While yet the second temple stood,
One who, disputing, could confuse

The Scribes, and charm the multitude.
Yet did he wear the poor man's garb,

And fared he as the homeless do;
But with’ring sarcasm's keenest barb

To lance against the unjust he knew.

Learning whence hath this man? ” was asked,

Cavilling, by the worldly wise;
Ah!'were not powers the loftiest masked

Beneath that low and simple guise ?
Gleamed there not in that mast'ring eye,

Sate there not on that regal brow,
Tokens of such a lineage high

As made the soul before it bow?

The evil spirit from him ran,

The wounded spirit to him clung, And ever doth the soul of man

Hang chained upon the eloquent tongue, But more than human sweetness spoke,

Filling the heart with love and dread, In those calm tones which death awoke,

And proffered life to men“ twice dead."

. Art thou more great than Abraham ? Thou ?"

The unbeliever scoffing cried, “ Is he not dead, our father, now?

And have not, too, the prophets died ? Whom makest thou thyself to be ?"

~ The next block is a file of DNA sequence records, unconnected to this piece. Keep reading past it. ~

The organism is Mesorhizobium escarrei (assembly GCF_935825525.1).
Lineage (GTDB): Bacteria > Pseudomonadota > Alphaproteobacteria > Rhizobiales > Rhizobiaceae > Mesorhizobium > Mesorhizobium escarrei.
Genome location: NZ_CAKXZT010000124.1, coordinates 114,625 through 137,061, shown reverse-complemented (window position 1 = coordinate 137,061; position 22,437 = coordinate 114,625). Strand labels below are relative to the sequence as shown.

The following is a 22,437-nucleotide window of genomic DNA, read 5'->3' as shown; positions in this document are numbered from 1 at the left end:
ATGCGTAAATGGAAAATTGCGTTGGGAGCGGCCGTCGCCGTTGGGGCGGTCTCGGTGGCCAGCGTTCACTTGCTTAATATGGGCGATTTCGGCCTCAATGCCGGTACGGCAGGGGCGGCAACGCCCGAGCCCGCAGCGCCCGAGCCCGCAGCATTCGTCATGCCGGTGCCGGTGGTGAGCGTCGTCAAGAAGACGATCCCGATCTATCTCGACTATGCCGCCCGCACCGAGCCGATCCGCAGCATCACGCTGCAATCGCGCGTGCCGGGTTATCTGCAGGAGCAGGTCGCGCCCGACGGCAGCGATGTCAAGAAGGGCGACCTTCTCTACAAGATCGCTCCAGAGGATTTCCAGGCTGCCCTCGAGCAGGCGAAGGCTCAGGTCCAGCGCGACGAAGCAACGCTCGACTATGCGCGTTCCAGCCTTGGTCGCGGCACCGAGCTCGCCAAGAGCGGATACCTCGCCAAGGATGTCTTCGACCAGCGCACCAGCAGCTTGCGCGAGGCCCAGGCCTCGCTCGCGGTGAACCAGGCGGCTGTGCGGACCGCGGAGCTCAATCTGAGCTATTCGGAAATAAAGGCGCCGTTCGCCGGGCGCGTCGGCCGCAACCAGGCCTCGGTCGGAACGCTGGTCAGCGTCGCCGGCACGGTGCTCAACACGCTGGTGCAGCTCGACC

“ I honour not myself," he said, “ Abraham rejoiced my day to see,

He saw it, and was gladdened ?"

O blind and deaf! that question'd still,

Seeing no beauty in that face;
Perverse of heart and stiff of will,

Of evil sires the evil race!
How should the cold and worldly heart

The bright Ideal recognise ?
“ Not yet full fifty years thou art,

Can Abraham have met thine eyes!”

Then flashed the hidden Monarch forth,

The son, the God, of Abraham ! While heard the Jew in fear and wrath,

“ Before that Abraham was, I AM." Maddened with rage and shame they thought

To crush the Being whom they feared, Like guilty Sodom round they sought,

But he who spake had disappeared.

Macintosh, Printer, Great New Street, London.




Still points the affrighted Arab where
Yon salt and spumy pools declare
The dread, the deathly sepulchre.
Still gleam the watery shadows pale,
Where rise the wrecks of Siddim's vale ;
And still in dark’ning surface show